Michael Rodrigues is first Baduji world champion

Michael Rodrigues is first Baduji world champion

Michael Rodrigues of Portugal has won the World Series of Poker (WSOP) inaugural Badugui Championship. Event #20: The $1,500 Badugi, held at the Horseshoe and Paris in Las Vegas, attracted a whopping 516 entries and generated an impressive $688,866 prize pool. The final three returned yesterday for an unexpected fourth day of competition, all vying for the first prize of $144,678 and the coveted gold bracelet.

Li Yingui failed to have the honor of becoming the first world champion in this profession.

In less than an hour of game time, Michael Rodriguez defeated Li Yingui, leading in chips earlier in the day heads-up. Rodriguez won the biggest prize of his live tournament career. He was clearly thrilled, and when the final decisive pot was delivered to him, he threw up his hands.

The victory was significant for Rodrigues as he was immortalized as the first champion to have a Badugui-sole bracelet exclusively made. WSOP events. By next year, he can rightfully be the best baduji player in the world.

The competition itself was a huge success, exceeding all expectations, with a large number of participants and a sizeable prize pool. The WSOP is constantly breaking down barriers and offering new variations to satisfy players’ appetites and keep poker fun.

There is no doubt that this milestone will leave a deep mark in the history of the WSOP. Inspiration for future events and competitions dedicated to this exciting card game.

Event #20: $1,500 Badugi

Buy-In: $1,500Number of Participants: 516Pot: $688,860

Final Table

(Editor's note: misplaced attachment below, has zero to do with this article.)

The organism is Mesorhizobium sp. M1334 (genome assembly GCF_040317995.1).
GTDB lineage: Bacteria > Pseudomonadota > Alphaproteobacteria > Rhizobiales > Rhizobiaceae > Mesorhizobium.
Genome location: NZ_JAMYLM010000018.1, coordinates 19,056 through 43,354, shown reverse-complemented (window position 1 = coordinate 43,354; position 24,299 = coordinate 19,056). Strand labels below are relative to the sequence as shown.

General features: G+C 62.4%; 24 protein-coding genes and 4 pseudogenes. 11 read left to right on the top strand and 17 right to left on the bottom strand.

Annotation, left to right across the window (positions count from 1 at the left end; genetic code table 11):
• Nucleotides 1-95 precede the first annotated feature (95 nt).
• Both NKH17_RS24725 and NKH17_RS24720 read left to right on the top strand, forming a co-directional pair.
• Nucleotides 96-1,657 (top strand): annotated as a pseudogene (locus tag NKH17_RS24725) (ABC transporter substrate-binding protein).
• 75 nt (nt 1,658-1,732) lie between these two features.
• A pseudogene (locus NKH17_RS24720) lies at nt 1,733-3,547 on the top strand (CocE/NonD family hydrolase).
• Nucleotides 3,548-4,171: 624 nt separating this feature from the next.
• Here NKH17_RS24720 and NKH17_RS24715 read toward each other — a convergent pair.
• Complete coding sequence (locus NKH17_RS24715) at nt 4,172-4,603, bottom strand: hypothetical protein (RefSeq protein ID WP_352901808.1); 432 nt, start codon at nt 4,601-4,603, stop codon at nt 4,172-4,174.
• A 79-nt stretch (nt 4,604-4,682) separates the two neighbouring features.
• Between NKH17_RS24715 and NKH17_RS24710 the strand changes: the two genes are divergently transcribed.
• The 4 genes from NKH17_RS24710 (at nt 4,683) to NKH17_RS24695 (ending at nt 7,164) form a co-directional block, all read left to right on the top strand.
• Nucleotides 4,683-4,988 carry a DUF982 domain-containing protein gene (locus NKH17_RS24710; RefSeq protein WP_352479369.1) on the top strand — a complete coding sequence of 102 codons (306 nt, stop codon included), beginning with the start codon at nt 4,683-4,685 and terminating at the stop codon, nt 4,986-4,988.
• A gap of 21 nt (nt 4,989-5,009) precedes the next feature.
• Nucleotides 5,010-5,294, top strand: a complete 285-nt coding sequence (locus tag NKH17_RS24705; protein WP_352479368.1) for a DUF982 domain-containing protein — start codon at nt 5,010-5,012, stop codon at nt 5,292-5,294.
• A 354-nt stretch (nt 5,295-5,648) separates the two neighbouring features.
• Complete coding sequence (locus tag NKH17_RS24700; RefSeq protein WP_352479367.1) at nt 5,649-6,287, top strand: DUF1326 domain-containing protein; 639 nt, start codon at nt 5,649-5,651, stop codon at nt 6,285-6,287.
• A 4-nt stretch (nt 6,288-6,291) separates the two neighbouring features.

1. Ranking: Michael Rodrigues – $144,678 2nd place: Li Yingui – $89,415 3rd place: Serhii Popovych – $59,879 4th place: Matt Venggrin – $40,996 5th Place: Danny Tang – $28,270 6th Place: Owais Ahmed – $20,557

Latinos on the cash list

52. : Renan Bruschi – $3,012

*Full bonus.

  • Where did badugi come from and how is it played?

Although the exact origins of this fascinating game are unknown, it is believed to have originated in Korea in the second half of the 20th century. Others claim it became popular in Canada in the 1980s under the name “Off Suit Lowball”. Badugi The name is said to come from the Korean word “baduk” or “badug”, referring to the black and white pattern.

In Badugi the goal is to make the lowest hand of four cards of different rank and suit. Any ace is considered low, and the best hand you can make is A-2-3-4 of suit, a real gem in this exciting game.

With a fixed limit game format and four rounds of betting, every fold and every bet will keep you on your toes as critical moments approach. Below you can find the English tutorial, but you can turn on the Spanish subtitles and you will learn how to play in 10 minutes.

Michael Rodrigues is first Baduji world champion

Comments (2)

  • Schultz.elise

    This text provides information about the World Series of Poker (WSOP) inaugural Badugui Championship, highlighting Michael Rodrigues as the winner and providing details about the event and prize pool. It also explains the origins of badugi and how it is played.

  • This text provides information about the World Series of Poker (WSOP) inaugural Badugi Championship, including the winner, prize pool, and the game of Badugi. It highlights the success of the event and suggests that this milestone will have a significant impact on future WSOP events and competitions.

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